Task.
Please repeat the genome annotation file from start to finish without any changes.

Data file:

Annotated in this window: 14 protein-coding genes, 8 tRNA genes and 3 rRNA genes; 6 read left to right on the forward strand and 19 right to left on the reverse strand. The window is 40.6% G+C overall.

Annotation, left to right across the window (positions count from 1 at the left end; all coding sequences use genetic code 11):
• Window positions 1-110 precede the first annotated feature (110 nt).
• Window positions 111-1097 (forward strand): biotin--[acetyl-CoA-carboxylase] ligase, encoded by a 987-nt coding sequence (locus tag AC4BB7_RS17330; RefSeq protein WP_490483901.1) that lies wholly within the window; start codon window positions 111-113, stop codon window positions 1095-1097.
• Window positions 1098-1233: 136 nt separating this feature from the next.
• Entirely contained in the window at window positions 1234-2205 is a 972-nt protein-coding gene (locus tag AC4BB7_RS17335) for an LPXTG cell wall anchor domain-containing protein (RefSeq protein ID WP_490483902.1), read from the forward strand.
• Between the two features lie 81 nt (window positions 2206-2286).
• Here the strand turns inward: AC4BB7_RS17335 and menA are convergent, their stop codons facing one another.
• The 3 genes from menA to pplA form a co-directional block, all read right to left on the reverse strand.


Annotated in this window: 14 protein-coding genes, 8 tRNA genes and 3 rRNA genes; 6 read left to right on the forward strand and 19 right to left on the reverse strand. The window is 40.6% G+C overall.

Annotation, left to right across the window (positions count from 1 at the left end; all coding sequences use genetic code 11):
• Window positions 1-110 precede the first annotated feature (110 nt).
• Window positions 111-1097 (forward strand): biotin--[acetyl-CoA-carboxylase] ligase, encoded by a 987-nt coding sequence (locus tag AC4BB7_RS17330; RefSeq protein WP_490483901.1) that lies wholly within the window; start codon window positions 111-113, stop codon window positions 1095-1097.
• Window positions 1098-1233: 136 nt separating this feature from the next.
• Entirely contained in the window at window positions 1234-2205 is a 972-nt protein-coding gene (locus tag AC4BB7_RS17335) for an LPXTG cell wall anchor domain-containing protein (RefSeq protein ID WP_490483902.1), read from the forward strand.
• Between the two features lie 81 nt (window positions 2206-2286).
• Here the strand turns inward: AC4BB7_RS17335 and menA are convergent, their stop codons facing one another.
• The 3 genes from menA to pplA form a co-directional block, all read right to left on the reverse strand.